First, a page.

2015 GSA Annual Meeting in Baltimore, Maryland, USA (1-4 November 2015)

Paper No. 19-8
Presentation Time: 9:45 AM


SCHOEPFER, Shane D., Geoscience, University of Calgary, 2500 University Drive NW, Calgary, WA T2N 1N4, ALGEO, Thomas J., Department of Geology, University of Cincinnati, 500 Geology-Physics Building, University of Cincinnati, Cincinnati, OH 45221, WILLIFORD, Kenneth H., Jet Propulsion Laboratory, 4800 Oak Grove Drive, Pasadena, CA 91109 and WARD, Peter D., Departments of Biology and Earth and Space Sciences, University of Washington, Kincaid Hall, Seattle, WA 98125, shane.schoepfer@ucalgary.ca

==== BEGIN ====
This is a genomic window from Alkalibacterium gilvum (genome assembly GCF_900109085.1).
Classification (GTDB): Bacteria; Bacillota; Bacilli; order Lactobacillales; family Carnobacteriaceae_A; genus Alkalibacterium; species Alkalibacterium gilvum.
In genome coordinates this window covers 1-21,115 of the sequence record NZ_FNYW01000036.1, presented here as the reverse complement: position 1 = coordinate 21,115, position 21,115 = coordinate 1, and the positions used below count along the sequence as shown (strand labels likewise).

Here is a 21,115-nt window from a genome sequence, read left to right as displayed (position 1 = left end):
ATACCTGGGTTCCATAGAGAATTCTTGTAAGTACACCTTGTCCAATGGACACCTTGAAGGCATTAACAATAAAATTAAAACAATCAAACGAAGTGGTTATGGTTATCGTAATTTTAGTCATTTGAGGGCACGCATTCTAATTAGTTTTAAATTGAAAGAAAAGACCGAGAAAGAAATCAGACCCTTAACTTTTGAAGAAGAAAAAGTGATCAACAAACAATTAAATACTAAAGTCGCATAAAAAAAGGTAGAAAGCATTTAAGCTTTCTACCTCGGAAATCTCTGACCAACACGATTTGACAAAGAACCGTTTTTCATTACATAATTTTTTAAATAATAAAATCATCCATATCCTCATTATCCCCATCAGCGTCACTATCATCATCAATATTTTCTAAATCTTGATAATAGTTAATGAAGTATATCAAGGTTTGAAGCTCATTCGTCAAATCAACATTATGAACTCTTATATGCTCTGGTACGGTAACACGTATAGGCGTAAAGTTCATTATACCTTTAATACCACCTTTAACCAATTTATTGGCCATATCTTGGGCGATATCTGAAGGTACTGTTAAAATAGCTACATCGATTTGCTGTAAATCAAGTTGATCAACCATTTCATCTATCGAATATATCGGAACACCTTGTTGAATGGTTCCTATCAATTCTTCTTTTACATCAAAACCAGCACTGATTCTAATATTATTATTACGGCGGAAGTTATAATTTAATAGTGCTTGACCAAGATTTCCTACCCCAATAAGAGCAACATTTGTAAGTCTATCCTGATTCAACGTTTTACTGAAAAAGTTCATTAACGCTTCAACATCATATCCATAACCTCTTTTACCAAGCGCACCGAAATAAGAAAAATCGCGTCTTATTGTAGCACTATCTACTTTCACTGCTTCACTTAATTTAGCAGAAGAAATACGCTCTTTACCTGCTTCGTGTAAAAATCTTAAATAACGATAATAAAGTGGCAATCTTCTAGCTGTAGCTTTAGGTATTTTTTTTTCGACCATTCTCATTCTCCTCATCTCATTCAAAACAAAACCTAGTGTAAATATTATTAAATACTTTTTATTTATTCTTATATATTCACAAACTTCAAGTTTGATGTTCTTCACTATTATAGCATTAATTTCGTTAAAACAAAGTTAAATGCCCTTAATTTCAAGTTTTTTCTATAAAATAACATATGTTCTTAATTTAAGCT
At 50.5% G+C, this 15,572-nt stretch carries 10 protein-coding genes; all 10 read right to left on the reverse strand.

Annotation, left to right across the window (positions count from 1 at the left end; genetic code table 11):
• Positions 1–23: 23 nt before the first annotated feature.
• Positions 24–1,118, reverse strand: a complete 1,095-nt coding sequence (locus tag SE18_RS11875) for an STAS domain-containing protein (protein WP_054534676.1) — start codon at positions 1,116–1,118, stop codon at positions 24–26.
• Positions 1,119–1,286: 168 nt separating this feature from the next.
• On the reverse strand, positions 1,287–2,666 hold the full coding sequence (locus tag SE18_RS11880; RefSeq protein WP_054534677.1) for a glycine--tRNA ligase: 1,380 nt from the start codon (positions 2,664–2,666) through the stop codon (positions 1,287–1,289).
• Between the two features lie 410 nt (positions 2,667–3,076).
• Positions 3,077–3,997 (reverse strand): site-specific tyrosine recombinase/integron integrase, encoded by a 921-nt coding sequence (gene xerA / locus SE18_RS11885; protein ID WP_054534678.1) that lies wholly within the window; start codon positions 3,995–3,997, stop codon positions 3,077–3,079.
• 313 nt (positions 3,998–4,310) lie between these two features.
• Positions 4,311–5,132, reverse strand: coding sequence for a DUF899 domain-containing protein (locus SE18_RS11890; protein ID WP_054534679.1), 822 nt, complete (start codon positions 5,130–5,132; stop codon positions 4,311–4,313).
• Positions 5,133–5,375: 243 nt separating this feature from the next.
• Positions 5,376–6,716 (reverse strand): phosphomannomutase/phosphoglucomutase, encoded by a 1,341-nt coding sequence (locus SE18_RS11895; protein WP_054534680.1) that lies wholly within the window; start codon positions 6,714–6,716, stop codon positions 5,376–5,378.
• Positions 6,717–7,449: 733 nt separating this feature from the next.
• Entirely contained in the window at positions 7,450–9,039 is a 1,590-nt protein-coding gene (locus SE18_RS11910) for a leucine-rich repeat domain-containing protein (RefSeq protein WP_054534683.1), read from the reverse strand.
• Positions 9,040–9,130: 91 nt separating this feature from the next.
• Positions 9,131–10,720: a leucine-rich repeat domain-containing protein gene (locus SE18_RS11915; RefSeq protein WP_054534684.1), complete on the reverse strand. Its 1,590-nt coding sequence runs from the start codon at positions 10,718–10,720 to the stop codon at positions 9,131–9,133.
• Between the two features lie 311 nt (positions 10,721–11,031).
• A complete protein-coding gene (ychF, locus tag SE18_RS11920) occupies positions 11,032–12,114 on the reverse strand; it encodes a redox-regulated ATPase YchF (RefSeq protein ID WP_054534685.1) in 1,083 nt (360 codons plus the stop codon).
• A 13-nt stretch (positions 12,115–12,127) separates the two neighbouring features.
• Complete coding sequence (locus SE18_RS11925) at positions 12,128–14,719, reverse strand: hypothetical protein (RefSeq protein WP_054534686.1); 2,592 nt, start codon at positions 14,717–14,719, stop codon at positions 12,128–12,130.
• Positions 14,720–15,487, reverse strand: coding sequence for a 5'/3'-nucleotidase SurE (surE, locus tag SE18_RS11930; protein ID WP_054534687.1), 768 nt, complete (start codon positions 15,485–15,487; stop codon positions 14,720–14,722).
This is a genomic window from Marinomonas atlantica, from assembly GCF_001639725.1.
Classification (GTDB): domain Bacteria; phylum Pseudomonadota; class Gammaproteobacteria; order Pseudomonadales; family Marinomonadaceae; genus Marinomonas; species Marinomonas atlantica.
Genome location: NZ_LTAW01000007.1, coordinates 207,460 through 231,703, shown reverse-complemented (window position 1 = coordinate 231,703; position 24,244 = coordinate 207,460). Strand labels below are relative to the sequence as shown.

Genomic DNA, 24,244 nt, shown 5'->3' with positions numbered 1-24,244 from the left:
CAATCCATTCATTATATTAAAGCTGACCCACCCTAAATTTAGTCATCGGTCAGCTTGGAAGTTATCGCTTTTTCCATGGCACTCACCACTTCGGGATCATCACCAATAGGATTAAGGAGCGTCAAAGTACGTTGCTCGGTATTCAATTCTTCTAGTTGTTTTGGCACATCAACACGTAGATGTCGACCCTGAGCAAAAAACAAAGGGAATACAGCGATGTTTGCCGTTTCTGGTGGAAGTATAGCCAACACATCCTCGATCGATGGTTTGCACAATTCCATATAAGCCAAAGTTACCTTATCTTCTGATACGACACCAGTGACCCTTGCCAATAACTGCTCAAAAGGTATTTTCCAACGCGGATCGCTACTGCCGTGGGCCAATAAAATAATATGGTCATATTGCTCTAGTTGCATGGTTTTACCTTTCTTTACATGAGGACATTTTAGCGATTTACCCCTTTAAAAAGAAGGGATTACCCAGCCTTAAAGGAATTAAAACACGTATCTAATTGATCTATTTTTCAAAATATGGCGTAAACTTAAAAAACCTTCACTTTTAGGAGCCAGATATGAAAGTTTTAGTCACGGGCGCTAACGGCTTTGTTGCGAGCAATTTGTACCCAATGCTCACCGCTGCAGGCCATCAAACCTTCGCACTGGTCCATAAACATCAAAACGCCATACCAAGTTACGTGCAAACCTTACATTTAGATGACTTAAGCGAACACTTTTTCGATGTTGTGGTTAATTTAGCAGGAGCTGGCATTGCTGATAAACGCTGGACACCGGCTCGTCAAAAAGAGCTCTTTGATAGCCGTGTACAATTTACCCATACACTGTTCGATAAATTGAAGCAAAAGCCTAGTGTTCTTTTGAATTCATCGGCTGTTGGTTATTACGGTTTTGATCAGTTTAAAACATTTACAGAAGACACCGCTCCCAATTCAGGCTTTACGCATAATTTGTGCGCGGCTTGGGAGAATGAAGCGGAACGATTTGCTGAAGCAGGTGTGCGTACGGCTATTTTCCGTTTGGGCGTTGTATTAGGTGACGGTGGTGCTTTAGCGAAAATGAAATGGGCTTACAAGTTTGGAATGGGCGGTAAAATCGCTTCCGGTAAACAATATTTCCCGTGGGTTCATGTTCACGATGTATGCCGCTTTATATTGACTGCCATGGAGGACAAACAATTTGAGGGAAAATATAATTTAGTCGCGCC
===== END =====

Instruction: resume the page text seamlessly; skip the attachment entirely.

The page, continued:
The end-Triassic mass extinction is widely viewed as a “greenhouse” crisis, related to rapid atmospheric warming and changes in ocean circulation following the eruption of the Central Atlantic Magmatic Province. This study examines how the marine nitrogen cycle responded to these changes, and the extent to which the immediate mass extinction interval represents a perturbation in nitrogen cycling from the “baseline” of the Late Triassic world, which had already been free of permanent polar ice for over 50 million years. The Kennecott Point section on Haida Gwaii, deposited in the open Panthalassic Ocean, can be used as a test case to compare the relationship between bulk-sediment nitrogen isotopic composition and estimates of marine productivity, before and after the end-Triassic crisis interval. We observed two major negative excursions in nitrogen isotopes, characterized by δ15N values ≤0 ‰, corresponding with periods of diminished productivity. These episodes likely represent enhanced nitrogen fixation in the surface ocean, as a result of N limitation and suppressed vertical mixing, and their correspondence with low productivity or export suggests that nitrogen availability limited productivity following the development of stable density stratification. The first of these events occurs at the Norian-Rhaetian stage boundary, and corresponds to the extinction of monotid bivalves. The second occurs in the latest Rhaetian, as a precursor to the main end-Triassic extinction event, and is associated with a decreased abundance of heteromorph ammonoids. The subsequent shoaling of euxinic waters into the surface ocean, as evidenced by biomarkers studies of the Kennecott Point section, was fatal for most Triassic fauna; however this transition corresponds with a return to positive nitrogen isotope values and a recovery in organic carbon accumulation, suggesting that the introduction of regenerated NH4+ to the photic zone may have allowed productivity to recover among planktonic anaerobes and prasinophytes able to tolerate photic-zone euxinia.